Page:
I would argue that the whole institutional structure we inhabit of PhD programs, journal articles, seminar talks, and conference presentations is presently geared not toward arriving through mutual effort at an improved, integrated understanding of the past. Our almost criminal neglect of creating and maintaining professional-level guides and reference materials should be evidence enough of that.
Instead, this structure’s aim is to foster a community — a club, almost — which aids its members in the creation of their own sublime portraits. Within this community, it is desirable that works produced have factual integrity. But the real premium is on their sublimity. Nine times out of ten, when the community exercises a critical faculty on its own members, it is to judge to what degree works live up to the standard of the sublime image by successfully making invisible things visible (or, perhaps, to suggest how they err by exhibiting invisible things that don’t actually exist). Disputes about finer, specific points of history are less common, and are poorly publicized.
I believe this heavy emphasis on the creation of sublime portaits reflects deeply ingrained, generally tacit, and deeply flawed ideas about how the enterprises of history-writing and historiography-building are supposed to relate to each other.
As I described in Pt. 1, in the cult of invisibility history is imagined to be unknown or misinterpreted or insufficiently interpreted, because there exist prejudicial ideas or ideologies which conceal it. Historians can diagnose these ideas and ideologies by deploying critical insights, which are formulated in specific response to the inadequacy of some visible body of ideas. Now, it is these same critical insights, which provide historians with their ability to produce sublime portraits, and which are illustrated in their portraits. Ipso facto, by creating sublime portraits historians remove the barriers of prejudice that prevent the historical record from being seen.
This is all well and good. But, crucially, it is not regarded as essential that further steps be taken to document the record, and to reconcile and synthesize various intersecting studies of that record so as to build up what I would consider to be historical understanding. Rather, sublime images are taken to produce historical understanding automatically by virtue of the employment of the critical insights that inform their creation. It is possible for pockets of historical understanding to develop under this system, but they do so in highly inefficient and tenuous ways, where it is likely that for every gain in understanding made somewhere, a loss of understanding occurs somewhere else.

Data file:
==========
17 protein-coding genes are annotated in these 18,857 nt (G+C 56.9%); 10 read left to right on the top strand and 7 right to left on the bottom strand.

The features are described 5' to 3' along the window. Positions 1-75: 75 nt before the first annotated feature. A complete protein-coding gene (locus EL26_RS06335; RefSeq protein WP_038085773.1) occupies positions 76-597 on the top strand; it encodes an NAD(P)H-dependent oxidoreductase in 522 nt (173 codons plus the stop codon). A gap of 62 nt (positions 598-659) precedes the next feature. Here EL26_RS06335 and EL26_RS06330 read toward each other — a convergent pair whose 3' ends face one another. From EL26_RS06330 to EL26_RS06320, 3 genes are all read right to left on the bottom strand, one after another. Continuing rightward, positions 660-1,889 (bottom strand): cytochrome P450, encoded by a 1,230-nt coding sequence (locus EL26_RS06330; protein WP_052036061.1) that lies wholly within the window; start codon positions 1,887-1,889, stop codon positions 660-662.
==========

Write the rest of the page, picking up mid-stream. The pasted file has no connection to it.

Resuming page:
Further, because there is no master list of what sorts of things are presently deemed visible, most works are written in the style of the cult of invisibility, without actually producing new forms of visibility. This leads to a situation where we start to get an endless repetition of sublime portraits, which differ in their historical particulars, but where the arguments are all structured by one of a rather limited number of insights. Writings on subjects that are centuries and oceans apart can seem, at the level of argument, very similar. (I like to refer to this as the Mad-Libs model of historiography.)
This situation basically describes the widely-lamented tendency toward “fragmentation”, “overspecialization”, “microhistory”, or an overemphasis on case studies. I would argue that it is misleading to think of this situation as some sort of analogue to the specialization and deep professionalism that one finds in the sciences. It is connected to what we believe makes a work of history-writing “good” and “significant”.
In Pt. 3, we will take more of a satirical turn as I discuss possible ways in which this method of proceeding can seem all very sensible.